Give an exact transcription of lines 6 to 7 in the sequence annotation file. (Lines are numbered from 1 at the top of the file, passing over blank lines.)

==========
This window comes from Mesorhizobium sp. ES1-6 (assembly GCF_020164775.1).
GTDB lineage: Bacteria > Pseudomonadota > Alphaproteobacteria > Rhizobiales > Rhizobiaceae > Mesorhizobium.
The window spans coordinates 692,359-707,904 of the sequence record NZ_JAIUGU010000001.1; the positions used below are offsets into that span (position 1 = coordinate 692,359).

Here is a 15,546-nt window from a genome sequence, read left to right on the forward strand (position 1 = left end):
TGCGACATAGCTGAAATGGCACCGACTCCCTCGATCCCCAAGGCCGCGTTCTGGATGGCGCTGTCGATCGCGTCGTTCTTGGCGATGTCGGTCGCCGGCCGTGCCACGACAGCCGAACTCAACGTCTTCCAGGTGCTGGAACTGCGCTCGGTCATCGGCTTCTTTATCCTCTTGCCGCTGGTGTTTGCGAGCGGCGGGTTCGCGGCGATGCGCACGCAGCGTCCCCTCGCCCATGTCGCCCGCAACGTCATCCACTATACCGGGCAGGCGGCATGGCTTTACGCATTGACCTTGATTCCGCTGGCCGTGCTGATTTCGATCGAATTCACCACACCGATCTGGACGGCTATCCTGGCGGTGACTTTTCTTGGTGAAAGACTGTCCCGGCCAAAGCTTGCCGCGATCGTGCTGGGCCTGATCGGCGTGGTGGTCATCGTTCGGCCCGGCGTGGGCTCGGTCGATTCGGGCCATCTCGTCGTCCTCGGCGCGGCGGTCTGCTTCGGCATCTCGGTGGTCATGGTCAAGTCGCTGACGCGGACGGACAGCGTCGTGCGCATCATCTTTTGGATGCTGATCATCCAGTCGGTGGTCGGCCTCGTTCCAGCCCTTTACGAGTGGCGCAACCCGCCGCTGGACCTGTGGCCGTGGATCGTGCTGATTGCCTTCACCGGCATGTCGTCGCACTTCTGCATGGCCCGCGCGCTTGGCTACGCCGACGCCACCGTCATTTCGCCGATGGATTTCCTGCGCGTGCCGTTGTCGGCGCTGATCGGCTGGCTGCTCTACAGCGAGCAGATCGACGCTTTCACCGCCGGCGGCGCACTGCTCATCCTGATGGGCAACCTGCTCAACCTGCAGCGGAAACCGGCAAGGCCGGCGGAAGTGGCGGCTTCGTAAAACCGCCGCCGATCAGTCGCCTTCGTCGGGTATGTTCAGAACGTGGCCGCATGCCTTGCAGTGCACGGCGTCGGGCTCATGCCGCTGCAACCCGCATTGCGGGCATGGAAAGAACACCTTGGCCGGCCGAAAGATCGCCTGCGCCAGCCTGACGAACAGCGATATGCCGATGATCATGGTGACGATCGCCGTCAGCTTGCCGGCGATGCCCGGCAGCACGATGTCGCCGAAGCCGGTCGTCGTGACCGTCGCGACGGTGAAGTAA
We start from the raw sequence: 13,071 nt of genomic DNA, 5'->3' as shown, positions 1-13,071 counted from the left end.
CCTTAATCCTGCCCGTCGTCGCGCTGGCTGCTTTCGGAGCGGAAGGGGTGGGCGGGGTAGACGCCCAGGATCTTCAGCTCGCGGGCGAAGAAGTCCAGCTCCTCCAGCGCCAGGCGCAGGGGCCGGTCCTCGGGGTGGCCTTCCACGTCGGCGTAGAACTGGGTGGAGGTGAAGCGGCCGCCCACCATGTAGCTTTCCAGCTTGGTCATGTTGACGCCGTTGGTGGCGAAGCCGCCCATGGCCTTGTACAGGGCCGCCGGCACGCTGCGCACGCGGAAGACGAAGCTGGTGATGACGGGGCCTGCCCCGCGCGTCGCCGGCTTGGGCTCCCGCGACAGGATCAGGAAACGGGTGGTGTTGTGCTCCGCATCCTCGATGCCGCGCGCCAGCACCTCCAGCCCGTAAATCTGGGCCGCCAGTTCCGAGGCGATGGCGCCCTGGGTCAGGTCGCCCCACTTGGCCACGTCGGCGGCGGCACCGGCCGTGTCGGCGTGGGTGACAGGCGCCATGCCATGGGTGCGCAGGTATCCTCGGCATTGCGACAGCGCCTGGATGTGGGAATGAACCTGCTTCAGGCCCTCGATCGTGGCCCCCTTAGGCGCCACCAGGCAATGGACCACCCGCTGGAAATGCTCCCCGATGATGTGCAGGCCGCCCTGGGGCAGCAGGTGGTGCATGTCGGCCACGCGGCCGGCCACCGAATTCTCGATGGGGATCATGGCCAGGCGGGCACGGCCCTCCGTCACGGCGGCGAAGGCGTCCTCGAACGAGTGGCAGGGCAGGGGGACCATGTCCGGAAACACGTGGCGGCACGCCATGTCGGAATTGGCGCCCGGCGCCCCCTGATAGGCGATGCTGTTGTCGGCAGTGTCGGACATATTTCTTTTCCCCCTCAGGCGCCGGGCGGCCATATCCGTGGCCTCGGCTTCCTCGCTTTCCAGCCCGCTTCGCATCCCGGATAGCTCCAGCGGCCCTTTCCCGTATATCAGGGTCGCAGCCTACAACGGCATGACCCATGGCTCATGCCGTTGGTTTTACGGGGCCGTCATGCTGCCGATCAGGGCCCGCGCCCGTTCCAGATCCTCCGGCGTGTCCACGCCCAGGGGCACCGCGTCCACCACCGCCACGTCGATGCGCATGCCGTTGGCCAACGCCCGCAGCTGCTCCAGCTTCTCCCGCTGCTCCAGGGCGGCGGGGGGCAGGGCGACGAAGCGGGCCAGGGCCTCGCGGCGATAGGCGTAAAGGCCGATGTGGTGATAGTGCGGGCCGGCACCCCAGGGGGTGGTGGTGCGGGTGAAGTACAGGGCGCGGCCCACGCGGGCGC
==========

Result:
We start from the raw sequence: 13,071 nt of genomic DNA, 5'->3' as shown, positions 1-13,071 counted from the left end.
CCTTAATCCTGCCCGTCGTCGCGCTGGCTGCTTTCGGAGCGGAAGGGGTGGGCGGGGTAGACGCCCAGGATCTTCAGCTCGCGGGCGAAGAAGTCCAGCTCCTCCAGCGCCAGGCGCAGGGGCCGGTCCTCGGGGTGGCCTTCCACGTCGGCGTAGAACTGGGTGGAGGTGAAGCGGCCGCCCACCATGTAGCTTTCCAGCTTGGTCATGTTGACGCCGTTGGTGGCGAAGCCGCCCATGGCCTTGTACAGGGCCGCCGGCACGCTGCGCACGCGGAAGACGAAGCTGGTGATGACGGGGCCTGCCCCGCGCGTCGCCGGCTTGGGCTCCCGCGACAGGATCAGGAAACGGGTGGTGTTGTGCTCCGCATCCTCGATGCCGCGCGCCAGCACCTCCAGCCCGTAAATCTGGGCCGCCAGTTCCGAGGCGATGGCGCCCTGGGTCAGGTCGCCCCACTTGGCCACGTCGGCGGCGGCACCGGCCGTGTCGGCGTGGGTGACAGGCGCCATGCCATGGGTGCGCAGGTATCCTCGGCATTGCGACAGCGCCTGGATGTGGGAATGAACCTGCTTCAGGCCCTCGATCGTGGCCCCCTTAGGCGCCACCAGGCAATGGACCACCCGCTGGAAATGCTCCCCGATGATGTGCAGGCCGCCCTGGGGCAGCAGGTGGTGCATGTCGGCCACGCGGCCGGCCACCGAATTCTCGATGGGGATCATGGCCAGGCGGGCACGGCCCTCCGTCACGGCGGCGAAGGCGTCCTCGAACGAGTGGCAGGGCAGGGGGACCATGTCCGGAAACACGTGGCGGCACGCCATGTCGGAATTGGCGCCCGGCGCCCCCTGATAGGCGATGCTGTTGTCGGCAGTGTCGGACATATTTCTTTTCCCCCTCAGGCGCCGGGCGGCCATATCCGTGGCCTCGGCTTCCTCGCTTTCCAGCCCGCTTCGCATCCCGGATAGCTCCAGCGGCCCTTTCCCGTATATCAGGGTCGCAGCCTACAACGGCATGACCCATGGCTCATGCCGTTGGTTTTACGGGGCCGTCATGCTGCCGATCAGGGCCCGCGCCCGTTCCAGATCCTCCGGCGTGTCCACGCCCAGGGGCACCGCGTCCACCACCGCCACGTCGATGCGCATGCCGTTGGCCAACGCCCGCAGCTGCTCCAGCTTCTCCCGCTGCTCCAGGGCGGCGGGGGGCAGGGCGACGAAGCGGGCCAGGGCCTCGCGGCGATAGGCGTAAAGGCCGATGTGGTGATAGTGCGGGCCGGCACCCCAGGGGGTGGTGGTGCGGGTGAAGTACAGGGCGCGGCCCACGCGGGCGC